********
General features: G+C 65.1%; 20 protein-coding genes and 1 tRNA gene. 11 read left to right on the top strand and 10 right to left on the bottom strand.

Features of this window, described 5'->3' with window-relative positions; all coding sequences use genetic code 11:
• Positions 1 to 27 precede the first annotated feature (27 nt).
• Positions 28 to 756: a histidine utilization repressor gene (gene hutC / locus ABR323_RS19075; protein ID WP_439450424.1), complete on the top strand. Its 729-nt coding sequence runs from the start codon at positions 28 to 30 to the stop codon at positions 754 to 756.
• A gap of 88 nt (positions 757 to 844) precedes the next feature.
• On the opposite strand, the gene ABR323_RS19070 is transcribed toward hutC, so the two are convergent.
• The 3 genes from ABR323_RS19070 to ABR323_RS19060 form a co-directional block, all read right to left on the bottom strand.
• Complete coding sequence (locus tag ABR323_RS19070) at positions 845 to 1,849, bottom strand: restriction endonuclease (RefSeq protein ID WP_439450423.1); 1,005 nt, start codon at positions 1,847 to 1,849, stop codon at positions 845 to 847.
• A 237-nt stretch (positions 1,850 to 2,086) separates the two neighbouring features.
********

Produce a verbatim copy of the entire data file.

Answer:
General features: G+C 65.1%; 20 protein-coding genes and 1 tRNA gene. 11 read left to right on the top strand and 10 right to left on the bottom strand.

Features of this window, described 5'->3' with window-relative positions; all coding sequences use genetic code 11:
• Positions 1 to 27 precede the first annotated feature (27 nt).
• Positions 28 to 756: a histidine utilization repressor gene (gene hutC / locus ABR323_RS19075; protein ID WP_439450424.1), complete on the top strand. Its 729-nt coding sequence runs from the start codon at positions 28 to 30 to the stop codon at positions 754 to 756.
• A gap of 88 nt (positions 757 to 844) precedes the next feature.
• On the opposite strand, the gene ABR323_RS19070 is transcribed toward hutC, so the two are convergent.
• The 3 genes from ABR323_RS19070 to ABR323_RS19060 form a co-directional block, all read right to left on the bottom strand.
• Complete coding sequence (locus tag ABR323_RS19070) at positions 845 to 1,849, bottom strand: restriction endonuclease (RefSeq protein ID WP_439450423.1); 1,005 nt, start codon at positions 1,847 to 1,849, stop codon at positions 845 to 847.
• A 237-nt stretch (positions 1,850 to 2,086) separates the two neighbouring features.